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Expert Answers to Frequently Asked Questions About Selective RET Inhibition in RET-Driven Cancers

Joshua Bauml, MD

Assistant Professor of Medicine
Division of Hematology/Oncology
Perelman School of Medicine at the University of Pennsylvania
Philadelphia, Pennsylvania


Joshua Bauml, MD, has disclosed that he has received consulting fees from AstraZeneca, Ayala, Boehringer Ingelheim, Bristol-Myers Squibb, Celgene, Clovis, Genentech, Guardant Health, Inivata, Janssen, Merck, Novartis, Regeneron, and Takeda and funds for research support from AstraZeneca, Bayer, Carevive Systems, Carisma Therapeutics, Clovis, Janssen, Merck, Novartis, and Takeda.


View ClinicalThoughts from this Author

Released: May 11, 2021

In this commentary, I answer the most common questions on the use of selective RET inhibitors in the management of patients with RET-altered cancers posed by the audience during a series of live CCO webinars presented in early 2021.

How do you choose between the 2 selective RET inhibitors selpercatinib and pralsetinib for treating your patients with advanced RET-driven cancer? Are there any notable differences between these 2 drugs?
In looking at the clinical trial data, there’s not a lot of difference between selpercatinib and pralsetinib in terms of their efficacy or toxicity profiles. In the phase I/II LIBRETTO-001 study, selpercatinib achieved overall response rates of 64% to 85% in RET fusion–positive non-small-cell lung cancer (NSCLC), 79% in RET fusion–positive differentiated thyroid cancer (DTC), and 69% to 73% in RET mutation–positive medullary thyroid cancer (MTC). In the phase I/II ARROW study, pralsetinib achieved overall response rates of 61% to 73% in RET fusion–positive NSCLC, 91% in RET fusion–positive DTC, and 60% to 74% RET mutation–positive MTC. In these trials, both selpercatinib and pralsetinib demonstrated low rates of grade ≥3 treatment-related adverse events.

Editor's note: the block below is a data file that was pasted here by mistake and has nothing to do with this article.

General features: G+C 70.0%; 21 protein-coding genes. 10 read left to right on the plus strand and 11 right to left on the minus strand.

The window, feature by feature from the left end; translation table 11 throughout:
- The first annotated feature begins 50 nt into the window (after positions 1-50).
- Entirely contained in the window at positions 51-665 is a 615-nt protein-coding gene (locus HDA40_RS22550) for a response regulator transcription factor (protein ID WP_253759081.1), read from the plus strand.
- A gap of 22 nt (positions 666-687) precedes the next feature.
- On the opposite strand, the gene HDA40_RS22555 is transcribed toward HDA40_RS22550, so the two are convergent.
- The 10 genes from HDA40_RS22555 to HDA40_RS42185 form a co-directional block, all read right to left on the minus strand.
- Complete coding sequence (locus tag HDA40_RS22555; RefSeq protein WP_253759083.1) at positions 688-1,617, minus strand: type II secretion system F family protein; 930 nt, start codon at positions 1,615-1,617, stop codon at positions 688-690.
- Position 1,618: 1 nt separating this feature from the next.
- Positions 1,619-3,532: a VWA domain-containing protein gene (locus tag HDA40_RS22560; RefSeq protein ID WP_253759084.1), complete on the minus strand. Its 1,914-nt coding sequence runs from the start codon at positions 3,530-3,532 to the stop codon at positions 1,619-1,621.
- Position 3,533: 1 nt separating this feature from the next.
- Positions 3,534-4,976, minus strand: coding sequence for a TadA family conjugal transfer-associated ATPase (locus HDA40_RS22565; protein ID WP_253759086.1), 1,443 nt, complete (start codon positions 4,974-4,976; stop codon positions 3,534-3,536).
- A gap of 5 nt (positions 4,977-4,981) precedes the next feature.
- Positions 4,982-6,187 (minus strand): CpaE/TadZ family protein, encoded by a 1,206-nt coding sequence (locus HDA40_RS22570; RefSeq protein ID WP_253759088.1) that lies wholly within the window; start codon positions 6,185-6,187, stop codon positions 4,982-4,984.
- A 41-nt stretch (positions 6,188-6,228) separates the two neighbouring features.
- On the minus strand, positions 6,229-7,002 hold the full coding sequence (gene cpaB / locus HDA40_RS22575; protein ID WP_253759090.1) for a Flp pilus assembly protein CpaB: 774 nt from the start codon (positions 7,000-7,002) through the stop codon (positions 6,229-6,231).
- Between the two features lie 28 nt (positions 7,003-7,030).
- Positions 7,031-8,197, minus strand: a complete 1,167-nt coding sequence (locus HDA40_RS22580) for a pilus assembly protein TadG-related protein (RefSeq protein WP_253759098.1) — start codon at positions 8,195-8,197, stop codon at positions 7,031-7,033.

The critical element here is that selpercatinib and pralsetinib are both very active and well-tolerated drugs, and I would feel comfortable giving either of them to any patient with a RET-positive cancer. In particular for RET fusion–positive NSCLC, these are the most active drugs available and should be used in the first-line setting. There are some logistical differences that could be taken into consideration when deciding between these drugs for a particular patient: Pralsetinib is to be taken once daily on an empty stomach, and selpercatinib is to be taken twice daily with or without food. However, that I’m even talking about logistical differences as a decision point is reflective of how similar these drugs are in terms of their efficacy.

How do you approach treatment of patients who progress through selective RET inhibitor therapy?
The standard of care outside of the confines of a clinical trial for patients with advanced RET fusion–positive NSCLC who progress through first-line selective RET inhibitor therapy is to stop the RET inhibitor and give platinum-doublet chemotherapy. That said, I typically continue the RET inhibitor and graft on chemotherapy, as I think patients benefit from continuation of the tyrosine kinase inhibitor, even though this is off-label use. I withhold the use of immunotherapy for these patients until later lines because data indicate that these patients, many of whom are never or light smokers, do not respond well to immunotherapy.

However, if available, my first choice for patients with RET fusion–positive NSCLC who progress through first-line selective RET inhibitor therapy would always be a clinical trial. The challenge with treating biomarker-positive cancers with selective tyrosine kinase inhibitors is always going to be resistance—how can we prevent it and how can we manage it when it occurs? Although the primary mechanisms of resistance to RET‑directed therapy are yet unknown, there is some early data identifying solvent-front mutations that would prevent binding of pralsetinib or selpercatinib to the RET receptor, and investigational inhibitors are under development against these mutations. For example, TPX-0046, a next-generation RET/SRC inhibitor that is active against a broad range of RET mutations, including solvent-front mutations, is currently being investigated in a phase I/II trial in patients with a solid tumor and a RET fusion or mutation, including advanced/metastatic RET fusion–positive NSCLC and RET mutation–positive MTC (NCT04161391).

For a discussion of how to approach treatment of DTC or MTC following progression on selective RET inhibitor therapy, please click here.

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